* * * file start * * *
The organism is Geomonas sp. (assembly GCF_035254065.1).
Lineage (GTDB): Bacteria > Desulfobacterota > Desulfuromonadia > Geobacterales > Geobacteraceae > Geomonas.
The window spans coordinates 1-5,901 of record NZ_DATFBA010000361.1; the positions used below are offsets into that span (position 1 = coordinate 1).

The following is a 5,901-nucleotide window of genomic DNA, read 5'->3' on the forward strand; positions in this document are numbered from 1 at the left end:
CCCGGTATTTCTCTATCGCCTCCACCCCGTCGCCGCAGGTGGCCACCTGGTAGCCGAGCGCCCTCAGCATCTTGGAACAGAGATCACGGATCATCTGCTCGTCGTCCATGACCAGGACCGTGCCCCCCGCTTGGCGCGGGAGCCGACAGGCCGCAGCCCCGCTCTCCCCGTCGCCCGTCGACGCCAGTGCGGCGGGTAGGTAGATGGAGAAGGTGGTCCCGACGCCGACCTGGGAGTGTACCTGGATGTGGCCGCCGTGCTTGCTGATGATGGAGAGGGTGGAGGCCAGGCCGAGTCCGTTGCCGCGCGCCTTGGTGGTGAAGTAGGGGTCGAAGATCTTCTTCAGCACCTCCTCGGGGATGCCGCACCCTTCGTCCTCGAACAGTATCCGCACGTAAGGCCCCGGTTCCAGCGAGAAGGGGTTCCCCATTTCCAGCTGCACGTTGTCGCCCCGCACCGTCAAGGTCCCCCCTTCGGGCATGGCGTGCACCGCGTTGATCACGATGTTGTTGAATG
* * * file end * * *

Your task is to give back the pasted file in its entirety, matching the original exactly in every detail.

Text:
The organism is Geomonas sp. (assembly GCF_035254065.1).
Lineage (GTDB): Bacteria > Desulfobacterota > Desulfuromonadia > Geobacterales > Geobacteraceae > Geomonas.
The window spans coordinates 1-5,901 of record NZ_DATFBA010000361.1; the positions used below are offsets into that span (position 1 = coordinate 1).

The following is a 5,901-nucleotide window of genomic DNA, read 5'->3' on the forward strand; positions in this document are numbered from 1 at the left end:
CCCGGTATTTCTCTATCGCCTCCACCCCGTCGCCGCAGGTGGCCACCTGGTAGCCGAGCGCCCTCAGCATCTTGGAACAGAGATCACGGATCATCTGCTCGTCGTCCATGACCAGGACCGTGCCCCCCGCTTGGCGCGGGAGCCGACAGGCCGCAGCCCCGCTCTCCCCGTCGCCCGTCGACGCCAGTGCGGCGGGTAGGTAGATGGAGAAGGTGGTCCCGACGCCGACCTGGGAGTGTACCTGGATGTGGCCGCCGTGCTTGCTGATGATGGAGAGGGTGGAGGCCAGGCCGAGTCCGTTGCCGCGCGCCTTGGTGGTGAAGTAGGGGTCGAAGATCTTCTTCAGCACCTCCTCGGGGATGCCGCACCCTTCGTCCTCGAACAGTATCCGCACGTAAGGCCCCGGTTCCAGCGAGAAGGGGTTCCCCATTTCCAGCTGCACGTTGTCGCCCCGCACCGTCAAGGTCCCCCCTTCGGGCATGGCGTGCACCGCGTTGATCACGATGTTGTTGAATG